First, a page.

Alcohol-poisoning awareness: On a quest to spare other families their pain

The parents of a Cal Poly freshman who died three years ago from alcohol poisoning haven’t allowed their son’s loss to wear them down.

Despite their lingering pain, Scott and Julia Starkey are as active as ever in their work to prevent another incident like the one that led to the death of 18-year-old Carson Starkey in 2008.

Starkey died with a blood-alcohol level of about 0.4 percent, five times the legal driving limit, after a fraternity hazing event involving large amounts of hard alcohol. Starkey was pledging the fraternity Sigma Alpha Epsilon.

The Starkeys, residents of Austin, Texas, have started a nonprofit organization called Aware Awake Alive that educates young people about alcohol poisoning and offers programs to keep them safe.

“I don’t want another dad to go through what I’m going through,” Scott Starkey said in a video he created with his wife on their organization’s website. “I feel like it’s my duty to spend my life trying to make sure that another dad doesn’t have to feel like I feel.”

Since their son’s death, the couple has flown to San Luis Obispo from Texas numerous times.

This year, they spoke with Cal Poly’s Week of Welcome and housing orientation leaders, educating students on the dangers of binge drinking and alcohol poisoning.

Videos on Carson Starkey’s story were shown to new students, and WOW leaders discussed the late freshman’s story with new students.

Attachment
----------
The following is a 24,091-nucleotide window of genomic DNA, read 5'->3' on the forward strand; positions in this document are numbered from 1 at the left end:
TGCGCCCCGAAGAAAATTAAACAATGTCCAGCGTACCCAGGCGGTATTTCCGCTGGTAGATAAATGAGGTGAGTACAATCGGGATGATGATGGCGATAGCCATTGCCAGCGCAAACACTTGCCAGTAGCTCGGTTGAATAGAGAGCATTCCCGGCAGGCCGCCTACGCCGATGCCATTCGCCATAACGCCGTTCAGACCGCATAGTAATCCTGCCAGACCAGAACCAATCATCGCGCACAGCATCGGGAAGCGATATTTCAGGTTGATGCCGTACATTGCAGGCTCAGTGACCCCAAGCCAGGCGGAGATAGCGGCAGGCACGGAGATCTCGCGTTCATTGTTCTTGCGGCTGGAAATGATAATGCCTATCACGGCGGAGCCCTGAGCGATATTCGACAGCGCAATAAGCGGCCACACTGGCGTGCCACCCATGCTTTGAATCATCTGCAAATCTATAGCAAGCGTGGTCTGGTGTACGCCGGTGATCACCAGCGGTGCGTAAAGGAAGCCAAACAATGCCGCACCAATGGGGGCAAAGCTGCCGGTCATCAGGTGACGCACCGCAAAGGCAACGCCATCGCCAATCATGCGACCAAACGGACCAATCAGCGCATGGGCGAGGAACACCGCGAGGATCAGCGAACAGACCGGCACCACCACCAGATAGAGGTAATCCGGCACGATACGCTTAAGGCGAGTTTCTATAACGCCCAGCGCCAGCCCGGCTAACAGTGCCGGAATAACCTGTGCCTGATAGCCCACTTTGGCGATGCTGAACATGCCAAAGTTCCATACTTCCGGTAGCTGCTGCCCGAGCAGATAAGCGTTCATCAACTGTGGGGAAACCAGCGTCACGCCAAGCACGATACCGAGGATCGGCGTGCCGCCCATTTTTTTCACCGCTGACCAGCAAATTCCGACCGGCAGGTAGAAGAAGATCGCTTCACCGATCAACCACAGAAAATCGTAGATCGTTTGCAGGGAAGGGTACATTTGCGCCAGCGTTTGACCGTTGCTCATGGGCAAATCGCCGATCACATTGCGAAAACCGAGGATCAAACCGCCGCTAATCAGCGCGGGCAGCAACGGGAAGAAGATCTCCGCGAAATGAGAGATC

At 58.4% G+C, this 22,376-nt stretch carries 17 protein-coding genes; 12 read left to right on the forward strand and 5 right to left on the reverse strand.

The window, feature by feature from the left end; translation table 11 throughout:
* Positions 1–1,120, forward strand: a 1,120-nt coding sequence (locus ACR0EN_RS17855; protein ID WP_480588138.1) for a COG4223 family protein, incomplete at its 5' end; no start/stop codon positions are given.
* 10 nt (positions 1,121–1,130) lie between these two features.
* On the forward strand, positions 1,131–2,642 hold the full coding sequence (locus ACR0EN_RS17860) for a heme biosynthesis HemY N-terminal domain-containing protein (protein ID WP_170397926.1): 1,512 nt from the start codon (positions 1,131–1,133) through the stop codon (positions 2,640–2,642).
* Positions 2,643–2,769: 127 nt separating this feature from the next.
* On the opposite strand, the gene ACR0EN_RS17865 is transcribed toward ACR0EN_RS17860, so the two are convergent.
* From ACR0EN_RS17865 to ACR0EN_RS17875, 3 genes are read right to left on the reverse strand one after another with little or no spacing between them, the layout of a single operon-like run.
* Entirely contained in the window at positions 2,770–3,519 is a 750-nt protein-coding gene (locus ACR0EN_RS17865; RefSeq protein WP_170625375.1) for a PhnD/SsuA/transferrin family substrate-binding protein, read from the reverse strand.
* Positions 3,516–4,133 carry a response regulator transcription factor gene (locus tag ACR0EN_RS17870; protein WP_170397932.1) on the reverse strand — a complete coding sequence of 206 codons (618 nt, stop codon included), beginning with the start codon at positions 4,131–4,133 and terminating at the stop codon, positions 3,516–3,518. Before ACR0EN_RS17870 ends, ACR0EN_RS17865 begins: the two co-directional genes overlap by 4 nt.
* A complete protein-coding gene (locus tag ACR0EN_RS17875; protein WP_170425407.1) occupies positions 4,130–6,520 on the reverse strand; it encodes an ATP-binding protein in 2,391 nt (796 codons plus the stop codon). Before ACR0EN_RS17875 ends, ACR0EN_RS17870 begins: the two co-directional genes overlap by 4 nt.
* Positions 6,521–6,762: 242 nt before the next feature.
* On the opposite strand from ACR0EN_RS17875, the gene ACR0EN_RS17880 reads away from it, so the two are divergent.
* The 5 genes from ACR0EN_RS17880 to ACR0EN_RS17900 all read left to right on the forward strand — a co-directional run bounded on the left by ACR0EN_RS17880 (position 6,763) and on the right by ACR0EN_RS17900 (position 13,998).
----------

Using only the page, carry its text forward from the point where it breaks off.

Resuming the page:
The Starkeys also have given out bracelets for the “Aware Awake Alive” campaign and informed students on symptoms of alcohol poisoning — confusion, hypothermia, paleness and loss of consciousness.

Their website even features an interview with Zac Ellis, one of the four fraternity brothers convicted last year of hazing in connection with their son’s death. Ellis’ video is titled “Pledge Educator’s Regret.”

“This has changed my life in virtually every aspect you can think of — socially, academically, financially,” Ellis said. “It ruins lives, ruins families, it’s a lot of hardship, and to just blow it off could be the worst mistake someone ever made. I’m speaking from experience — so make good decisions.”

Ellis said that attorney fees and damages in court cost him and his family more than $600,000.

“The Starkeys’ energy and passion has turned a tragedy into a tribute that has and will impact literally thousands of students at Cal Poly as well as across the country,” said Stephan Lamb, Cal Poly’s director of Student Life and Leadership.

Fraternity members started to take Carson Starkey to the hospital on the night of his death because he’d lost consciousness.

But they turned back, fearing they might get into trouble because of an underage drinking party they’d held. And Starkey was found dead the next morning.

Ellis said he wasn’t there when the decision about the hospital trip was made, and wished he could have followed it through.

The Aware Awake Alive site has information on blood-alcohol levels and statements from students and young people about risky drinking behaviors.

The website also has a map showing the 11 states, including California, that have implemented Good Samaritan legislation supported by the Starkeys.

Those laws grant immunity from prosecution for minors who possess or purchase alcohol if police arrive because they called 911 to report a medical emergency.